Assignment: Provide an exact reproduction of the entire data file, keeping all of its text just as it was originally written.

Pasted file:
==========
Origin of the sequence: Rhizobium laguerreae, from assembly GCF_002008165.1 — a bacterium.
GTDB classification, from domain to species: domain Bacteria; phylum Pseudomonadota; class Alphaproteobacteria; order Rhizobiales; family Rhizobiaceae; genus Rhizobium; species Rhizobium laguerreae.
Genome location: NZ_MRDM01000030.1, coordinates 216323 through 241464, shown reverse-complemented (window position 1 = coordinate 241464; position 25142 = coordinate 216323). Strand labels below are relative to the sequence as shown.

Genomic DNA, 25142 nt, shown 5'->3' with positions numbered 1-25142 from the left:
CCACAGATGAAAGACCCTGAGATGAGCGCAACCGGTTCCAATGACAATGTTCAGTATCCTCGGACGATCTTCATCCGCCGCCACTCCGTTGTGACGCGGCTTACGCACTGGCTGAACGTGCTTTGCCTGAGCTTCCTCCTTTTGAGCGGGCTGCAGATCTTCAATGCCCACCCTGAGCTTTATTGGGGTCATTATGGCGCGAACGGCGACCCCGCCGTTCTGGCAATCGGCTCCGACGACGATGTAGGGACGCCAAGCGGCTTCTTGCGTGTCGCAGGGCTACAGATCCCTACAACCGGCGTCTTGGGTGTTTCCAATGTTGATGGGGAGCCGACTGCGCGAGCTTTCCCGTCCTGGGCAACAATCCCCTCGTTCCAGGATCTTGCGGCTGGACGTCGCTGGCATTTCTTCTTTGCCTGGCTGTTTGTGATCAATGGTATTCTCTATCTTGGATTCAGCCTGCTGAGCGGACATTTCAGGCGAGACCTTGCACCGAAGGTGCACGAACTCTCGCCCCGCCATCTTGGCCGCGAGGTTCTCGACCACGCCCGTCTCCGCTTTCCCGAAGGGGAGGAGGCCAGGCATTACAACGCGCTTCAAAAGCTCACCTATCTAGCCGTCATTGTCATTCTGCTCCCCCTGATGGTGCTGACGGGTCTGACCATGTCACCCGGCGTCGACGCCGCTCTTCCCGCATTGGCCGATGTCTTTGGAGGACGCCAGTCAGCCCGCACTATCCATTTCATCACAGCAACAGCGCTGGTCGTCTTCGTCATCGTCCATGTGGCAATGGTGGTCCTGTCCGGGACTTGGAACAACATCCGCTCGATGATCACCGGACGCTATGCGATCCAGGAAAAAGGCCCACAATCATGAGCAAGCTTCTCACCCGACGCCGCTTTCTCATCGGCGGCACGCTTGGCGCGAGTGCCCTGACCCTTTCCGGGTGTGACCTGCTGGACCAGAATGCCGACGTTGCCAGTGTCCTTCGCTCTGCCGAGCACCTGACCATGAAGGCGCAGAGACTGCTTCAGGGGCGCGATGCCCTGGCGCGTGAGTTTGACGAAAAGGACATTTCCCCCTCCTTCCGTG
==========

Origin of the sequence: Rhizobium laguerreae, from assembly GCF_002008165.1 — a bacterium.
GTDB classification, from domain to species: domain Bacteria; phylum Pseudomonadota; class Alphaproteobacteria; order Rhizobiales; family Rhizobiaceae; genus Rhizobium; species Rhizobium laguerreae.
Genome location: NZ_MRDM01000030.1, coordinates 216323 through 241464, shown reverse-complemented (window position 1 = coordinate 241464; position 25142 = coordinate 216323). Strand labels below are relative to the sequence as shown.

Genomic DNA, 25142 nt, shown 5'->3' with positions numbered 1-25142 from the left:
CCACAGATGAAAGACCCTGAGATGAGCGCAACCGGTTCCAATGACAATGTTCAGTATCCTCGGACGATCTTCATCCGCCGCCACTCCGTTGTGACGCGGCTTACGCACTGGCTGAACGTGCTTTGCCTGAGCTTCCTCCTTTTGAGCGGGCTGCAGATCTTCAATGCCCACCCTGAGCTTTATTGGGGTCATTATGGCGCGAACGGCGACCCCGCCGTTCTGGCAATCGGCTCCGACGACGATGTAGGGACGCCAAGCGGCTTCTTGCGTGTCGCAGGGCTACAGATCCCTACAACCGGCGTCTTGGGTGTTTCCAATGTTGATGGGGAGCCGACTGCGCGAGCTTTCCCGTCCTGGGCAACAATCCCCTCGTTCCAGGATCTTGCGGCTGGACGTCGCTGGCATTTCTTCTTTGCCTGGCTGTTTGTGATCAATGGTATTCTCTATCTTGGATTCAGCCTGCTGAGCGGACATTTCAGGCGAGACCTTGCACCGAAGGTGCACGAACTCTCGCCCCGCCATCTTGGCCGCGAGGTTCTCGACCACGCCCGTCTCCGCTTTCCCGAAGGGGAGGAGGCCAGGCATTACAACGCGCTTCAAAAGCTCACCTATCTAGCCGTCATTGTCATTCTGCTCCCCCTGATGGTGCTGACGGGTCTGACCATGTCACCCGGCGTCGACGCCGCTCTTCCCGCATTGGCCGATGTCTTTGGAGGACGCCAGTCAGCCCGCACTATCCATTTCATCACAGCAACAGCGCTGGTCGTCTTCGTCATCGTCCATGTGGCAATGGTGGTCCTGTCCGGGACTTGGAACAACATCCGCTCGATGATCACCGGACGCTATGCGATCCAGGAAAAAGGCCCACAATCATGAGCAAGCTTCTCACCCGACGCCGCTTTCTCATCGGCGGCACGCTTGGCGCGAGTGCCCTGACCCTTTCCGGGTGTGACCTGCTGGACCAGAATGCCGACGTTGCCAGTGTCCTTCGCTCTGCCGAGCACCTGACCATGAAGGCGCAGAGACTGCTTCAGGGGCGCGATGCCCTGGCGCGTGAGTTTGACGAAAAGGACATTTCCCCCTCCTTCCGTG